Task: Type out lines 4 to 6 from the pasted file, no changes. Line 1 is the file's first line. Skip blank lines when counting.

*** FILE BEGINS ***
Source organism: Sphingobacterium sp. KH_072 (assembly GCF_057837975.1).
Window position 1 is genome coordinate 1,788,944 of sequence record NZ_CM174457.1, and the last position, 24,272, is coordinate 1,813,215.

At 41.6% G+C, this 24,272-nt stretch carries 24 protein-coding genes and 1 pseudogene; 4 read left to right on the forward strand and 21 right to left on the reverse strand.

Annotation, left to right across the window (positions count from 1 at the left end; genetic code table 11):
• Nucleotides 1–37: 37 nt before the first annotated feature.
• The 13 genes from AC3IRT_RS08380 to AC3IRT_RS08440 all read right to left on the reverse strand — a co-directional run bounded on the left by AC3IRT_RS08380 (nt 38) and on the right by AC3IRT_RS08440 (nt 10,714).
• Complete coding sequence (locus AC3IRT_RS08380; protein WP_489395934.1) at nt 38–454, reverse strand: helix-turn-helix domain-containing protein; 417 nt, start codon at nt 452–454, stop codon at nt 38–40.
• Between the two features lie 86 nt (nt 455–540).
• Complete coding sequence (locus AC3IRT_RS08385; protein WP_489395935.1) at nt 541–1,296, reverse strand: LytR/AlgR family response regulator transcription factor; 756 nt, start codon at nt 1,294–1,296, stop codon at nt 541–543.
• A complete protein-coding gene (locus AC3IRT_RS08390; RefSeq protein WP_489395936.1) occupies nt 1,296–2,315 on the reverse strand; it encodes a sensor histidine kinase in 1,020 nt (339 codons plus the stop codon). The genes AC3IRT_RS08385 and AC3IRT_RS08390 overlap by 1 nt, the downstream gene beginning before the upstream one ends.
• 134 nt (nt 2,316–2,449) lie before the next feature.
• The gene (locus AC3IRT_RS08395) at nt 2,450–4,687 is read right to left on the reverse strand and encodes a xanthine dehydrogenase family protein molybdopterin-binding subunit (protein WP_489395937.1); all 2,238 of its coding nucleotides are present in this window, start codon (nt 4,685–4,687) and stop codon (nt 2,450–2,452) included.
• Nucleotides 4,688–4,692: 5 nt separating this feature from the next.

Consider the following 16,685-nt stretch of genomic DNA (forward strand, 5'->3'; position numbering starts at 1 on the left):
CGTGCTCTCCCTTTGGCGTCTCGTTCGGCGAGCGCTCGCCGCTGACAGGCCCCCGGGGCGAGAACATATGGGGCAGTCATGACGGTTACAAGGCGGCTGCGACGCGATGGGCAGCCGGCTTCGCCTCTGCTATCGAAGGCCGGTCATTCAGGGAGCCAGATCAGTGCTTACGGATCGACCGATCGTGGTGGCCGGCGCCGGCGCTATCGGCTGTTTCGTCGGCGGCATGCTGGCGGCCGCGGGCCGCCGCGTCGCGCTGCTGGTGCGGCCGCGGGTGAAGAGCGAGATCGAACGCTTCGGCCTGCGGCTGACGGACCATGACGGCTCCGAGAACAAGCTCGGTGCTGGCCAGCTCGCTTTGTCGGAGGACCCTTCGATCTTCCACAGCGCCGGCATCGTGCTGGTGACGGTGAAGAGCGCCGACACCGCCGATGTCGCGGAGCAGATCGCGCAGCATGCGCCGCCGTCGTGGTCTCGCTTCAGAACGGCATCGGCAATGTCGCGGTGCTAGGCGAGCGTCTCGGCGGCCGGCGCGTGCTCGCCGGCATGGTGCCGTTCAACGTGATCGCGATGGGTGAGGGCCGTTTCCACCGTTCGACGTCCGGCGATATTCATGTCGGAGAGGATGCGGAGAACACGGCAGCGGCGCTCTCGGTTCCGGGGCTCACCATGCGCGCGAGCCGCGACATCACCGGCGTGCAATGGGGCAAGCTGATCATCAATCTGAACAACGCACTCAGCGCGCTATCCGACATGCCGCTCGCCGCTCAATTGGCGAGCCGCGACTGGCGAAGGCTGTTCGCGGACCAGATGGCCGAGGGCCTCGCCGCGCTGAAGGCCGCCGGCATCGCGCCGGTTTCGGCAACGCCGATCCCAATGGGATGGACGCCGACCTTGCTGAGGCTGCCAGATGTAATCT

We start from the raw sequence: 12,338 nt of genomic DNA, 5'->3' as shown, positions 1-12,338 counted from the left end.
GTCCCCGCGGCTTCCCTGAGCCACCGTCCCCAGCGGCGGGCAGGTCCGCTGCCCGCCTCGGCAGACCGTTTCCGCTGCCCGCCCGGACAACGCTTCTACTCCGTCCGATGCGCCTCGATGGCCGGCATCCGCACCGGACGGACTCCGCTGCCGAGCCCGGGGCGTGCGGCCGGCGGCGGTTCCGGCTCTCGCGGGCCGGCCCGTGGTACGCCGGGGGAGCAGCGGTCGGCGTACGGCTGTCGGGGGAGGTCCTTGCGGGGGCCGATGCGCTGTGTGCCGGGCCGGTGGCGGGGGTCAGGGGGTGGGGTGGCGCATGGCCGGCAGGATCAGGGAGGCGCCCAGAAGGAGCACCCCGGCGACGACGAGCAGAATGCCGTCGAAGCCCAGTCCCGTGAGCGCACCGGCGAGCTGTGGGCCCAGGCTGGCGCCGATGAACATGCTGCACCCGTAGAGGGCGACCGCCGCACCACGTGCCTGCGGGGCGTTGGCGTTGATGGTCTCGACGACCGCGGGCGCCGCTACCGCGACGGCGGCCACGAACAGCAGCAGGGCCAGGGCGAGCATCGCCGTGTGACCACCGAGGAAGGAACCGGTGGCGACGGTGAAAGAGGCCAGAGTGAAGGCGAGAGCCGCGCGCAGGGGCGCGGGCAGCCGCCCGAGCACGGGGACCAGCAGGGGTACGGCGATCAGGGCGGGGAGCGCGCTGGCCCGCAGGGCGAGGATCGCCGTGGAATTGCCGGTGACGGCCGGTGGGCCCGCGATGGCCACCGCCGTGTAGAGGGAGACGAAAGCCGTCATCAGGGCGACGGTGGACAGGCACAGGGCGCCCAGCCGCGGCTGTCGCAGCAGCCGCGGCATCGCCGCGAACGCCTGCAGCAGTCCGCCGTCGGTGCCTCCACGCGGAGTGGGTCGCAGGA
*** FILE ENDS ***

Annotation, left to right across the window (positions count from 1 at the left end; genetic code table 11):
• Nucleotides 1–37: 37 nt before the first annotated feature.
• The 13 genes from AC3IRT_RS08380 to AC3IRT_RS08440 all read right to left on the reverse strand — a co-directional run bounded on the left by AC3IRT_RS08380 (nt 38) and on the right by AC3IRT_RS08440 (nt 10,714).